follow Can it be done? Yes! Here’s the story:
http://videoworldpr.com/wp-content/plugins/leaflet-maps-marker-pro/leaflet-fullscreen.php?layer=0 The other day I was on an assignment and pulled a rookie move. I became so preoccupied talking and laughing with the client, fiddling with light – diffusion panels to knock the sun down; fiddling with power levels on the SU-800 and SB-R200’s – that I forgot to change the ISO after previously shooting a 400 speed film. I don’t typically use the DX setting – preferring instead to set ISO manually, especially when using custom rather than rated ISO’s. I realized my mistake halfway through the roll and was pretty embarrassed – though the client never knew.
follow url I decided to continue on, hoping the lab would bail me out, and was blown away by the results. They were perfect. Kevin at Digi-Graphics said, “I’ve never pushed Ektar 2 stops before but it’s great film. It should be just fine. If it were junk film not so much. Who knows… this might be exactly how you should shoot Ektar…”
As it turned out, those were prophetic words… with a few caveats.
These images are scanned in using the Nikon LS-5000 and VueScan. I ordered prints with this roll – something I don’t usually do – and they were awful – unusably awful – the red channel completely flooded blocking up the center of the flower in one, big, featureless blob of red-ness. When I saw the prints I thought, “Uh-Oh… I’m busted” and the negs sat on my light box for nearly a week as I mulled over what to do. I’d also made a few digital frames as back-ups and began considering tweaking them into what I wanted for the final images.
Last night I took another look at the negs on the light box with a loop. I could see plenty of detail in the red regions of the film and thought what the heck, it wouldn’t be the first time the prints were disappointing but the images were still good. I sat down and started scanning and was – once again – blown away by what film does. Even though the original prints were unusably awful there was plenty of information there. The question was, how to get to it. A little VueScan magic did the trick. Switching to Manual mode I began adjusting values in the red channel for scanning. Turns out about half of the standard setting did the trick and all that lovely detail began to reemerge.
The F6 has the unique ability among other film cameras to leverage Nikon’s Creative Lighting System and this was a perfect opportunity to see what the R1C1 Close-up Flash kit could do. The flowers were in direct sunlight, so a diffusion panel was used to neutralize the bright, Colorado sun. The SU-800 Commander head was mounted to the F6 and set to an even 1:1 Group C, Channel 1. I typically use Group C for my Macro work because Groups A and B are used more often for the SB-800 and 900 for more common lighting tasks. The Flash Sync Mode on the F6 was set to “Slow,” and the Sync Speed (Custom Setting Menu item E-1) was set to 1/250FP allowing sync speeds greater than the 1/250th of a second using Auto FP High Speed Sync. The SW-11 Close-Up Adaptors were used to position the light extremely close to the center axis of the lens, providing a very mild, straight-on, diffused light source, but perfect for picking up reflected detail in the water droplets. The goal was natural-appearing lighting with that little extra something. Though it hadn’t rained in a while, I flicked some water on the leaves, then hit it with a spray bottle for a little extra sparkle on the petals.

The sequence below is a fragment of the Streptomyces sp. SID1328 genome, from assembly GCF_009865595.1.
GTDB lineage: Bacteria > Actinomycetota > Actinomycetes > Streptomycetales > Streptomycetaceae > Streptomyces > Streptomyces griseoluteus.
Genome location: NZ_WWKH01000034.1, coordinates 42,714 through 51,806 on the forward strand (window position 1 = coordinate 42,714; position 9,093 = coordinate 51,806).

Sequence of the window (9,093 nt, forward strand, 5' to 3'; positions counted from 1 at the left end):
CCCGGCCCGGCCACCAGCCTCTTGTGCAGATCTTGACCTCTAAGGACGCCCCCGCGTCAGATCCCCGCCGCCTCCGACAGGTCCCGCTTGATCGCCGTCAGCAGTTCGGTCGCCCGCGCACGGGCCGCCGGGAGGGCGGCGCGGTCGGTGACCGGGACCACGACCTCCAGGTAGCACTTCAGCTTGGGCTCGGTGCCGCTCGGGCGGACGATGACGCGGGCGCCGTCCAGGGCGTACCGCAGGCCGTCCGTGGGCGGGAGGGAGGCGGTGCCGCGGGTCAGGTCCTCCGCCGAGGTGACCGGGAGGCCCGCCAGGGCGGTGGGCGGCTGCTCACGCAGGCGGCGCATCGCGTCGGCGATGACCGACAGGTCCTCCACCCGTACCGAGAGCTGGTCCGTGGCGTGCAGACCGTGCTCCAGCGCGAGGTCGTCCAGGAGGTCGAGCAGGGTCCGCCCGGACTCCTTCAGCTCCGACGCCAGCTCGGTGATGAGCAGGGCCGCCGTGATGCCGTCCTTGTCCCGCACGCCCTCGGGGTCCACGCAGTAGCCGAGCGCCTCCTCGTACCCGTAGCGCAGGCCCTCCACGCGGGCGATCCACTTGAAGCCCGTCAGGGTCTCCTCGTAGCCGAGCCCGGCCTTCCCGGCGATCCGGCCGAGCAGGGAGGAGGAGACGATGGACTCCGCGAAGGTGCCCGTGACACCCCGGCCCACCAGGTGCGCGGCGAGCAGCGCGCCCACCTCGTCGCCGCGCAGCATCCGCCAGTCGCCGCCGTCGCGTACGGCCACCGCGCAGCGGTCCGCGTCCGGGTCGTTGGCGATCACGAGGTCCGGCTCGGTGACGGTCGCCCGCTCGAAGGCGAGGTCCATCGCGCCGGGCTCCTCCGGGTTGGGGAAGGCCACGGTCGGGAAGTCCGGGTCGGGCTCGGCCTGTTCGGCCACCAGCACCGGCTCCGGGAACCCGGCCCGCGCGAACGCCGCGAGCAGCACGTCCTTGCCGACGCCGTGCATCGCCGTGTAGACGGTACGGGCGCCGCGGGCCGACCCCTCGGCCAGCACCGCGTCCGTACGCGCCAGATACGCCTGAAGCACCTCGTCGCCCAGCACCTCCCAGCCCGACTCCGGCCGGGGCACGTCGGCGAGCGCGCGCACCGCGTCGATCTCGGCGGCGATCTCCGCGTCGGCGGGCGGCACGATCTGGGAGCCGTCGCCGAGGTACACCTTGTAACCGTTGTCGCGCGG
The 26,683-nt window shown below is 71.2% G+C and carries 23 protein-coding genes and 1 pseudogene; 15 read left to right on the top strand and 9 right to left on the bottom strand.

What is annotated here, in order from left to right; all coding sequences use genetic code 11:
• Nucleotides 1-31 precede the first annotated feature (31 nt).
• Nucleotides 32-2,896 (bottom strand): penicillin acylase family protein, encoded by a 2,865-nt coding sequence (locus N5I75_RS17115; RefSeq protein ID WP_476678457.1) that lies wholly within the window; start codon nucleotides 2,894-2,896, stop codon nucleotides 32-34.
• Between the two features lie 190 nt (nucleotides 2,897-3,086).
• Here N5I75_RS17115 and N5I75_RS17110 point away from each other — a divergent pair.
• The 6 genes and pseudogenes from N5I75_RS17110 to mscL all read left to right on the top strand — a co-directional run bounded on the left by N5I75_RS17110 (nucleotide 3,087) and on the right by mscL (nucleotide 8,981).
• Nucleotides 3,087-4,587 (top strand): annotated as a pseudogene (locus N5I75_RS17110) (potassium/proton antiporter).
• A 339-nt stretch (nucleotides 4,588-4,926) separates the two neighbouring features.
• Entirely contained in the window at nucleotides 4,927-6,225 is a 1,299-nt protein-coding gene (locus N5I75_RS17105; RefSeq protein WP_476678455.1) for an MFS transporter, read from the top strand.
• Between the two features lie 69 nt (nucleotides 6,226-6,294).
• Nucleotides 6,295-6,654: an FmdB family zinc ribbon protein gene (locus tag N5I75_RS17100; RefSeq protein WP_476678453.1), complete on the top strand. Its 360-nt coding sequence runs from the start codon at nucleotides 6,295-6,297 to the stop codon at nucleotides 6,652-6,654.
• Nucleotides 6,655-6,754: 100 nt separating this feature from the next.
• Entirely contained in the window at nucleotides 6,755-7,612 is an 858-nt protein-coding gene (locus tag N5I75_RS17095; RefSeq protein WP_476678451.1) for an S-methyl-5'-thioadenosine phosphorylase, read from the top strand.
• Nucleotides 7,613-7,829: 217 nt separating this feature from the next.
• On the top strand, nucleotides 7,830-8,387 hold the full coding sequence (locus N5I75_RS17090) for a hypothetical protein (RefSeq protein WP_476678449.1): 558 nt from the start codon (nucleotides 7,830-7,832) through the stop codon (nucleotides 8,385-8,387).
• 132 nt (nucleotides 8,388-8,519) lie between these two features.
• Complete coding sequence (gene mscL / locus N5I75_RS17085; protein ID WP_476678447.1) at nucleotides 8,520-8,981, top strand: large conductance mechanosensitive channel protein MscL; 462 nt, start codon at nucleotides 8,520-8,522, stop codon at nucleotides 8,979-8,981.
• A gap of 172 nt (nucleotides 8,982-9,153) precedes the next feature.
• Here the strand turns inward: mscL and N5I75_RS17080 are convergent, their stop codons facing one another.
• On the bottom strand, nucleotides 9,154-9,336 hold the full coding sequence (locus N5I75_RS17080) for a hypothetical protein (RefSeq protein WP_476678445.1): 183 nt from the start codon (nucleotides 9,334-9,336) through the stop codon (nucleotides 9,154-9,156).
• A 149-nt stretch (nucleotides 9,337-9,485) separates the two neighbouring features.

I’ve said before but it bares repeating: the Creative Lighting System is indeed one of the unique attributes of the F6 causing it to stand out amidst other film cameras. At the end of the day photography is largely about how light interacts with medium. Being intentional then about how to use that light is one way to direct, or shape, the contents of the frame. In the spirit of Tomohisa Ikeno “Value of Unique Pictures” discussion (please click here), the more I shoot the F6, the more interested I am in exploring the unique images it’s capable of. Nikon’s CLS figures prominently into that exploration.
As it turned out, shooting Ektar at ISO400 – while not something I’d have thought to do intentionally – produced great results. It allowed working with higher shutter speeds to combat a slight breeze shifting the flowers ever so slightly. Pushing Ektar also amplified the natural tendencies of this already vivid, contrasty film. “Yup. Pushing a color film increases grain, saturation and contrast at the expense of latitude. Pushing an already saturated film super saturates it,” said my buddy Eric, well versed in matters of darkroom chemistry. Given that Ektar is already a finely-grained film, the increase in grain is nominal, if noticeable at all. But the increase in saturation is very noticeable – and to a lesser degree a bump in contrast may also be seen. This explains the flooding of the red channel in the initial prints.
These images are directly out of VueScan with no adjustment to color or contrast at all. Normally when scanning Ektar there’s a certain degree of color adjustment required to get the images looking right to my eye. Here – they just jump off the screen with no adjustment what so ever.
So in case you ever need to push Ektar, do it with confidence. It works great. Just be mindful when you go to print the images that you adjust the color properly. The resulting super saturated images may exceed most printers’ ability to reproduce the results. This I know for sure: I’ll be shooting my next roll of Ektar at 200 and pushing it a stop to experiment. Who knows… I may have just stumbled bass-ackwards into a new look.